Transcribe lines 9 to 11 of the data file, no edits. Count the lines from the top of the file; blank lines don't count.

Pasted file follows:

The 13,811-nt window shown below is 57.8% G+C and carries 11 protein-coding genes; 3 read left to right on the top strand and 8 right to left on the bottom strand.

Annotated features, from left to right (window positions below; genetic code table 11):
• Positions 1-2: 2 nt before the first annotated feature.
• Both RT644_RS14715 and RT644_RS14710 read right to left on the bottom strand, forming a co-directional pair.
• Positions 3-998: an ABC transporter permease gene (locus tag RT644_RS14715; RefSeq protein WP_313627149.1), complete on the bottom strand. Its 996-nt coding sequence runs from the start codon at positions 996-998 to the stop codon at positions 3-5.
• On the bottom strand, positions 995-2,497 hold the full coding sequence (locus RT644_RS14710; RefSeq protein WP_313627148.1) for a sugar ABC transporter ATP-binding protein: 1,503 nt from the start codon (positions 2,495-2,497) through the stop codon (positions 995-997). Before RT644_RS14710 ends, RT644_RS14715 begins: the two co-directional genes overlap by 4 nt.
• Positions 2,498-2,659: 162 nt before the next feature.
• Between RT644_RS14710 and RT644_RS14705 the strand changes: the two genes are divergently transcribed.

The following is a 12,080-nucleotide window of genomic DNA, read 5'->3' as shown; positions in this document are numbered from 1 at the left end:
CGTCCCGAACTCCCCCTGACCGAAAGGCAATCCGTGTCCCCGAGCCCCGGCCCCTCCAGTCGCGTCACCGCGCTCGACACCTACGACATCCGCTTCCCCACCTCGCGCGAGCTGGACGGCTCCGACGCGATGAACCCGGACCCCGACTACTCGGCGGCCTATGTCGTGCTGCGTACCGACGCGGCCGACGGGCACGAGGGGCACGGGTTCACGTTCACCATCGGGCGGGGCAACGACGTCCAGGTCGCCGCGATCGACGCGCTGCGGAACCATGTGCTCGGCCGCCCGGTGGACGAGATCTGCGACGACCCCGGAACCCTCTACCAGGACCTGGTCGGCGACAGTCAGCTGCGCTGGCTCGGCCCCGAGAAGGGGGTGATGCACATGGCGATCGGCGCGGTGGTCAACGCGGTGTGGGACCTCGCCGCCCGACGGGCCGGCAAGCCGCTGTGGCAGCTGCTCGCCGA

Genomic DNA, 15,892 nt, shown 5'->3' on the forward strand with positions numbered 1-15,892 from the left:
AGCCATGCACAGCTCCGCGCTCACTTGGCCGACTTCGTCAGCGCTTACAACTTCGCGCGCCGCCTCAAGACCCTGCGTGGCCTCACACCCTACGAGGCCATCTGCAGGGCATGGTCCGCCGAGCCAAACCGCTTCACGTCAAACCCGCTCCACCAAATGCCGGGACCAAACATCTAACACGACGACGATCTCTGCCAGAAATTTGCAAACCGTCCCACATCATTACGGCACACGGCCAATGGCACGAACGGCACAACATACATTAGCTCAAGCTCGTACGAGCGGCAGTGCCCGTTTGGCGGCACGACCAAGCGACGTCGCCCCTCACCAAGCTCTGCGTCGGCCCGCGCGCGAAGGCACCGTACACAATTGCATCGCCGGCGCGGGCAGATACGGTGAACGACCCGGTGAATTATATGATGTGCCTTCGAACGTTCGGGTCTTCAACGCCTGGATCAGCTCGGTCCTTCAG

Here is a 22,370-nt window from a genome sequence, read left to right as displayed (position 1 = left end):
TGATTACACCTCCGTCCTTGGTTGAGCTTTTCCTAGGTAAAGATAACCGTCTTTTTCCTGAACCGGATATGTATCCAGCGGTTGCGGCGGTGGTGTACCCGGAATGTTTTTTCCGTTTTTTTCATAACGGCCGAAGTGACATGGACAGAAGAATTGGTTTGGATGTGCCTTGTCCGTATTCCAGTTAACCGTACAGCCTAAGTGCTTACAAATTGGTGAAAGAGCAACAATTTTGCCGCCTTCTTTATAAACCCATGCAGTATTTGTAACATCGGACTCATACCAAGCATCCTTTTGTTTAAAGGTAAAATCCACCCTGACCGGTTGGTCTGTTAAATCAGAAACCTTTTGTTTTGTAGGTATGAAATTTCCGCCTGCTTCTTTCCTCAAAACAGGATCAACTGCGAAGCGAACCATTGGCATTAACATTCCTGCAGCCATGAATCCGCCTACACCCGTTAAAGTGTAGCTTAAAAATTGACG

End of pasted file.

The following is a 12,080-nucleotide window of genomic DNA, read 5'->3' as shown; positions in this document are numbered from 1 at the left end:
CGTCCCGAACTCCCCCTGACCGAAAGGCAATCCGTGTCCCCGAGCCCCGGCCCCTCCAGTCGCGTCACCGCGCTCGACACCTACGACATCCGCTTCCCCACCTCGCGCGAGCTGGACGGCTCCGACGCGATGAACCCGGACCCCGACTACTCGGCGGCCTATGTCGTGCTGCGTACCGACGCGGCCGACGGGCACGAGGGGCACGGGTTCACGTTCACCATCGGGCGGGGCAACGACGTCCAGGTCGCCGCGATCGACGCGCTGCGGAACCATGTGCTCGGCCGCCCGGTGGACGAGATCTGCGACGACCCCGGAACCCTCTACCAGGACCTGGTCGGCGACAGTCAGCTGCGCTGGCTCGGCCCCGAGAAGGGGGTGATGCACATGGCGATCGGCGCGGTGGTCAACGCGGTGTGGGACCTCGCCGCCCGACGGGCCGGCAAGCCGCTGTGGCAGCTGCTCGCCGA

Genomic DNA, 15,892 nt, shown 5'->3' on the forward strand with positions numbered 1-15,892 from the left: